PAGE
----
– Greybeard
    Mar 15, 2020 at 10:01

1 Answer 1

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No, the noun acting as a stunt adjective cannot fuse without causing semantic chaos.

Examples should make that fairly obvious:

*The president nominated him for labor secretary and her for transportation.

*I ordered the duck soup and she ordered the chicken. (incorrect assuming she ordered soup)

*We gave Bob his tinfoil hat and Sally her witch.

In 9.3 Fusion of internal modifier and head, CGEL notes:


The head does not fuse so readily with an internal modifier as with a determiner, as evident from the ungrammaticality of such examples as:

[20]   i *Because the existing bridge is too narrow, we will have to build [a new].
      ii *The retreating troops were captured, but [the advancing] managed to escape. 
     iii *Bill likes the linguistics lecturer, but I prefer [the sociology].

The adjective new, the verb advancing, and the noun sociology require a following head, such as one.

Source: The Cambridge Grammar of the English Language, Ch. 5, §9.3

Things that can fuse, says CGEL in that same section, include "Modifiers denoting colour, provenance, and composition." Examples offered are:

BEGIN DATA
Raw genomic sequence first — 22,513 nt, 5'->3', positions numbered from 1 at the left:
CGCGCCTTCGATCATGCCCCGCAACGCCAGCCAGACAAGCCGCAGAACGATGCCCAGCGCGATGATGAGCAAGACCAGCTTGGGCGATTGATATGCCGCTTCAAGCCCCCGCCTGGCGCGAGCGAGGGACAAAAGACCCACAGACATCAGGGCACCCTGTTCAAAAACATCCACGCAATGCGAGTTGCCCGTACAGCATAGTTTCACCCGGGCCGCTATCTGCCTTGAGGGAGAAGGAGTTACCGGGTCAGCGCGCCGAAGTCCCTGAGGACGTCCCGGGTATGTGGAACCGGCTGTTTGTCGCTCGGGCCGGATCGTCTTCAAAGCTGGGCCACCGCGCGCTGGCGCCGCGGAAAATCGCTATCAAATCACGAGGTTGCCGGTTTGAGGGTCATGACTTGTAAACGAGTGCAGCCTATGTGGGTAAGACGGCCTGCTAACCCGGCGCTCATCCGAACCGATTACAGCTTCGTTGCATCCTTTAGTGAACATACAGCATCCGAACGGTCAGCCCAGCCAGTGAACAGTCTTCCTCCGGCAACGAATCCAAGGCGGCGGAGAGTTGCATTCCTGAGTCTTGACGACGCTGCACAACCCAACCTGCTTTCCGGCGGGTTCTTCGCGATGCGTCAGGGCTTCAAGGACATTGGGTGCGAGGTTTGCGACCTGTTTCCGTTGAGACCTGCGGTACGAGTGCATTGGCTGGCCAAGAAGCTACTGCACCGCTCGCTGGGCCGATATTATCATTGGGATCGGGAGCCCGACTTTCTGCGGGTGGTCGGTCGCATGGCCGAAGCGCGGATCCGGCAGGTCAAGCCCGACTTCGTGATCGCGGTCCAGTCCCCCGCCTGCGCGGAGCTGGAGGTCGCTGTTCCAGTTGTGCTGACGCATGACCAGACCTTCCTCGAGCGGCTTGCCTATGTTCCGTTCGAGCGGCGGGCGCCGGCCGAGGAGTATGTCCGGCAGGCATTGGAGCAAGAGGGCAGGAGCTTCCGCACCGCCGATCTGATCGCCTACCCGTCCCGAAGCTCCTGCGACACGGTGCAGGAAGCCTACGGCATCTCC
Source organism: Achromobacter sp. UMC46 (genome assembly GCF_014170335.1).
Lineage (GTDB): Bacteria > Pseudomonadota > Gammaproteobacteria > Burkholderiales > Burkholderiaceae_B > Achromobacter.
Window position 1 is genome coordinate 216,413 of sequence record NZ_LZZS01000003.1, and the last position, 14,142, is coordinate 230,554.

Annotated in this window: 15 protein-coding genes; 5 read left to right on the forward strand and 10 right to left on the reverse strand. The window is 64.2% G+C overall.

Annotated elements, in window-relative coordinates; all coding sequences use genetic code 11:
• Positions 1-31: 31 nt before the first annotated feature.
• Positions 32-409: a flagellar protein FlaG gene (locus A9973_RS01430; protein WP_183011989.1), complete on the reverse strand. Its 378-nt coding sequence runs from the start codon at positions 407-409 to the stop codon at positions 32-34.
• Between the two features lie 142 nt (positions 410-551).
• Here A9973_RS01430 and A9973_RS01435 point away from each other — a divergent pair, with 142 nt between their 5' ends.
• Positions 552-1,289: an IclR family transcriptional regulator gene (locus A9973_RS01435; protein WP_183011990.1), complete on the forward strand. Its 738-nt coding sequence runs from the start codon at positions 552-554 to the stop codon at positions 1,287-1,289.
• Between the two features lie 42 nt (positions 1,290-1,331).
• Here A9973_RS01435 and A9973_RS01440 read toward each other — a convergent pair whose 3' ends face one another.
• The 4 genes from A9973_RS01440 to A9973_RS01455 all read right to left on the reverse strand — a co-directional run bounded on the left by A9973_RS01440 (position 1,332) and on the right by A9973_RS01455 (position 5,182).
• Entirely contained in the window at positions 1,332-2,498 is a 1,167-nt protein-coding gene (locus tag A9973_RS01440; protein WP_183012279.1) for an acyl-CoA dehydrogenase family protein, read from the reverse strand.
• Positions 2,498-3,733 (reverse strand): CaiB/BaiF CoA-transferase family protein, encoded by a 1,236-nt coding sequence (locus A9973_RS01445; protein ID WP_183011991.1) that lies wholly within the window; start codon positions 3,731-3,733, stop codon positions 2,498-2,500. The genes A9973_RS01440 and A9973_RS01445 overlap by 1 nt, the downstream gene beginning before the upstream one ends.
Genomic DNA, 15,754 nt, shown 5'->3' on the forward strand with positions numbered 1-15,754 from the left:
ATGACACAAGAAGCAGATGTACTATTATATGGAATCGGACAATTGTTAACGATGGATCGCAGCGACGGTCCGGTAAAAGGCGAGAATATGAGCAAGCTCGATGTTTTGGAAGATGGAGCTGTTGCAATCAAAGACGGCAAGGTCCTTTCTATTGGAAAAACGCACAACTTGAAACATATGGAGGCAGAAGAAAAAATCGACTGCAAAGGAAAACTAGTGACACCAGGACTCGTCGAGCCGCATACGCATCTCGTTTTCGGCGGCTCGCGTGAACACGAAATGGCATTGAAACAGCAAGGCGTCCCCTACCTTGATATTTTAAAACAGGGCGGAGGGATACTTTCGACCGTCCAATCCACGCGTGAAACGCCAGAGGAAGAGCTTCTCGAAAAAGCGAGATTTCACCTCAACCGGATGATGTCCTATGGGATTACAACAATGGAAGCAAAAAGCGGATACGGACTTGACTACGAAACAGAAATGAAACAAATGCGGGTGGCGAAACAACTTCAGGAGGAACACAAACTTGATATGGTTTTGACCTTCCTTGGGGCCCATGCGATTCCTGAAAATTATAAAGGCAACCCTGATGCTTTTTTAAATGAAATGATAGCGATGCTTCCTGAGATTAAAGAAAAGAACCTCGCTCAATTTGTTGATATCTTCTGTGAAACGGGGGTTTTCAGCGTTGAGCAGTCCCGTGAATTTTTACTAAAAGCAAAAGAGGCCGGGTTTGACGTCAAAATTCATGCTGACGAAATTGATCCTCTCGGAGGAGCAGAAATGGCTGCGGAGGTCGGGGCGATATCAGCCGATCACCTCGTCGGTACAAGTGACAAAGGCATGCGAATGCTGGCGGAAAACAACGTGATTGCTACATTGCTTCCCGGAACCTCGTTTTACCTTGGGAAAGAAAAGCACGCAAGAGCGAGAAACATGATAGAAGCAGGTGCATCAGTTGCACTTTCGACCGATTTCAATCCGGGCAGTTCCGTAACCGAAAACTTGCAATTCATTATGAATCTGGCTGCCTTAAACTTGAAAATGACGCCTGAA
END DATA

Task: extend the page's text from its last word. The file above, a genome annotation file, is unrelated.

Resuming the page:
[25]   i  Henrietta likes red shirts, and I like [blue].
      ii Knut wanted the purple wall paper,but I wanted [the mauve].
     iii Henrietta likes Russian vodka, and I like [Polish].
      iv Knut wanted the French caterers, but I wanted [the Italian].
       v I prefer cotton shirts to [nylon].
      vi Knut likes malt whisky, but I prefer [blended].

Now, those all look like adjectives . . . except in v; cotton and nylon are nouns. Or are they?

I will leave you here to explore attributive nouns vs. conversion / "zero-derivation" denominal adjectives (it's a vast subject with little consensus).

But before I go, I will proffer that I think cotton and nylon—like stone and iron—are actually fully converted to adjectives, and that is what allows fusion. Check this out:

4.1 Conversion from noun to adjective